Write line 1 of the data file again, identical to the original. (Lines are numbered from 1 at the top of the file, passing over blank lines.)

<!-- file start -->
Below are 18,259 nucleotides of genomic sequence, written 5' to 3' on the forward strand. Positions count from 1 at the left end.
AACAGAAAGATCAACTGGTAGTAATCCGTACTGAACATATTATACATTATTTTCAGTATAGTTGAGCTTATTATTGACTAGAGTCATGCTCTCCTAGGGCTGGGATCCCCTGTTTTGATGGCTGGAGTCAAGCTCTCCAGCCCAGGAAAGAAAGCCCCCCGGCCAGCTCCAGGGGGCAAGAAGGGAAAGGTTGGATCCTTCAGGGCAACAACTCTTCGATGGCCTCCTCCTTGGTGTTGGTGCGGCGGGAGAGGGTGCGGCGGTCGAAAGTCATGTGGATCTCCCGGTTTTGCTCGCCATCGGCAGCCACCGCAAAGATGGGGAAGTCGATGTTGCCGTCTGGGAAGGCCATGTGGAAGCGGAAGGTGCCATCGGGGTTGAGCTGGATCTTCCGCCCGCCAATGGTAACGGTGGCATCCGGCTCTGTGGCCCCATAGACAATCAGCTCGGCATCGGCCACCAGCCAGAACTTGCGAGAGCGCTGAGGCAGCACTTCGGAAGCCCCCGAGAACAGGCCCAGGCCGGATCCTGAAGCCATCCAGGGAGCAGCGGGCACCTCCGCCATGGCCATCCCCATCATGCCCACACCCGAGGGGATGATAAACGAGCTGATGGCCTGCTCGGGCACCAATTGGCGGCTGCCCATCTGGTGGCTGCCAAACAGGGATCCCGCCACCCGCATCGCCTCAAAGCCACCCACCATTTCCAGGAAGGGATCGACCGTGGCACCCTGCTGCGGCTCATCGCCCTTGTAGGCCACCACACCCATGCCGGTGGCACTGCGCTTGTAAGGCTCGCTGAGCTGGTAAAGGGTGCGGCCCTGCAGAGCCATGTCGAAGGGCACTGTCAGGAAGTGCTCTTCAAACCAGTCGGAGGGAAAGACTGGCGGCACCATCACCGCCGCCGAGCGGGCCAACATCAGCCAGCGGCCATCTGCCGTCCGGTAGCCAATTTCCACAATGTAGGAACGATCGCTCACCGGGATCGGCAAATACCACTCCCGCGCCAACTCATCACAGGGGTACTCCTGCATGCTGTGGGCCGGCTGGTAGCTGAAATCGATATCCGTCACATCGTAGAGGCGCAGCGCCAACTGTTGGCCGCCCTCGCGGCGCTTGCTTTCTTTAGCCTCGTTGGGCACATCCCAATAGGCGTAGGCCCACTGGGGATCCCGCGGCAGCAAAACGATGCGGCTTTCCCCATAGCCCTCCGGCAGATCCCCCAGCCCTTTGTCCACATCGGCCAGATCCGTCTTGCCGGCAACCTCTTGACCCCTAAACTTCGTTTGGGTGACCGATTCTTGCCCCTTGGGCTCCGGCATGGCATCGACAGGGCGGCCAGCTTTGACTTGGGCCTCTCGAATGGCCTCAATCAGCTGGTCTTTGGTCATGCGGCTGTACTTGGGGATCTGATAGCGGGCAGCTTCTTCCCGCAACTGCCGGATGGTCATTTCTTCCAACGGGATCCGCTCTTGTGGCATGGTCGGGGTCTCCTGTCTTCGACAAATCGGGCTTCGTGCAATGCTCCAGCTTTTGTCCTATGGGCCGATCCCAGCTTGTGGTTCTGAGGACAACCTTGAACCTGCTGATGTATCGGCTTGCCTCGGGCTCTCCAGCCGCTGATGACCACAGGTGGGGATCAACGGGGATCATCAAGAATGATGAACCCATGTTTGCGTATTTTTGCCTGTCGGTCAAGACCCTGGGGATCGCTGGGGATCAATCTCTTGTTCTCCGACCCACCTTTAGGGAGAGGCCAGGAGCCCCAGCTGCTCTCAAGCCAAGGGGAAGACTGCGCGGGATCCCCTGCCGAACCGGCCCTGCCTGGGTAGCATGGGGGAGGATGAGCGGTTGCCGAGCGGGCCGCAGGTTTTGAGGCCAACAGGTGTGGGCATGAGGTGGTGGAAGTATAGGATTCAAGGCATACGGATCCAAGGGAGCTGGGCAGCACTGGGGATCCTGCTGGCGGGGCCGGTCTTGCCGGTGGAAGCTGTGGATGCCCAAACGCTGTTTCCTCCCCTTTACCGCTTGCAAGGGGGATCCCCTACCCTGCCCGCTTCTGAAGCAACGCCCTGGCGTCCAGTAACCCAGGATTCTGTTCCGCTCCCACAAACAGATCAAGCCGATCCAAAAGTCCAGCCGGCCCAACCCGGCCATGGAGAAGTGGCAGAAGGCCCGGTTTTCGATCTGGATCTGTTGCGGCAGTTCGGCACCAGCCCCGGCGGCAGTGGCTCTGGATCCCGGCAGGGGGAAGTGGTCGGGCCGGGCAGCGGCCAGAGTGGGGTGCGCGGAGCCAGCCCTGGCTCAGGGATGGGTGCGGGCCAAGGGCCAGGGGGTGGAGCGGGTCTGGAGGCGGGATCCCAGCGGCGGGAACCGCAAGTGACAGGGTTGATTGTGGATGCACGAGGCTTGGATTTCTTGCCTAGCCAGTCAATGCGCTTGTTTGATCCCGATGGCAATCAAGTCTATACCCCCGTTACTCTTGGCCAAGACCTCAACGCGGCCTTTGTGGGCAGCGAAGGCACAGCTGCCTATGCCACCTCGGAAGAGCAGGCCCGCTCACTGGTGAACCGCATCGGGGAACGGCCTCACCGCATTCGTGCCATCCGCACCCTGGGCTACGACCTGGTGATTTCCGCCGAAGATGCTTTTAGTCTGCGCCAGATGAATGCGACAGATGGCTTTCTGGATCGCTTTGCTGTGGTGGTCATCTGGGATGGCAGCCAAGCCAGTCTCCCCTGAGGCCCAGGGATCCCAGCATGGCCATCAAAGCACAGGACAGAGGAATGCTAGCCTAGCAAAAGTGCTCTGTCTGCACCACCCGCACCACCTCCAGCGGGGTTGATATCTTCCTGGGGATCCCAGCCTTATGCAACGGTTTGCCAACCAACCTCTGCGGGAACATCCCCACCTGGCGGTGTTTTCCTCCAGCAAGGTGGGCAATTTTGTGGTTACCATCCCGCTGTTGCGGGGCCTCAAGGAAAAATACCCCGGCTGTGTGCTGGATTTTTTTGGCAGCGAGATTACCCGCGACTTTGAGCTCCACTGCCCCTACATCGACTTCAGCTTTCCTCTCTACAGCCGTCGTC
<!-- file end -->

Below are 18,259 nucleotides of genomic sequence, written 5' to 3' on the forward strand. Positions count from 1 at the left end.